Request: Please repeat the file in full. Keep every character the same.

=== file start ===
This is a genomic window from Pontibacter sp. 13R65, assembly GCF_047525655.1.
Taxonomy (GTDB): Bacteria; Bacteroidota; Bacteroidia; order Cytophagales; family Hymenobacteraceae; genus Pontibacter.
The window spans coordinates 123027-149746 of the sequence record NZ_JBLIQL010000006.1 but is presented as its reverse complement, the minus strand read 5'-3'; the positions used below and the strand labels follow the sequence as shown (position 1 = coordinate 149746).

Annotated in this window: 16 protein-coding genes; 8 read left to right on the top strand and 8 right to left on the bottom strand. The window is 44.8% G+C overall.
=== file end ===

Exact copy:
This is a genomic window from Pontibacter sp. 13R65, assembly GCF_047525655.1.
Taxonomy (GTDB): Bacteria; Bacteroidota; Bacteroidia; order Cytophagales; family Hymenobacteraceae; genus Pontibacter.
The window spans coordinates 123027-149746 of the sequence record NZ_JBLIQL010000006.1 but is presented as its reverse complement, the minus strand read 5'-3'; the positions used below and the strand labels follow the sequence as shown (position 1 = coordinate 149746).

Annotated in this window: 16 protein-coding genes; 8 read left to right on the top strand and 8 right to left on the bottom strand. The window is 44.8% G+C overall.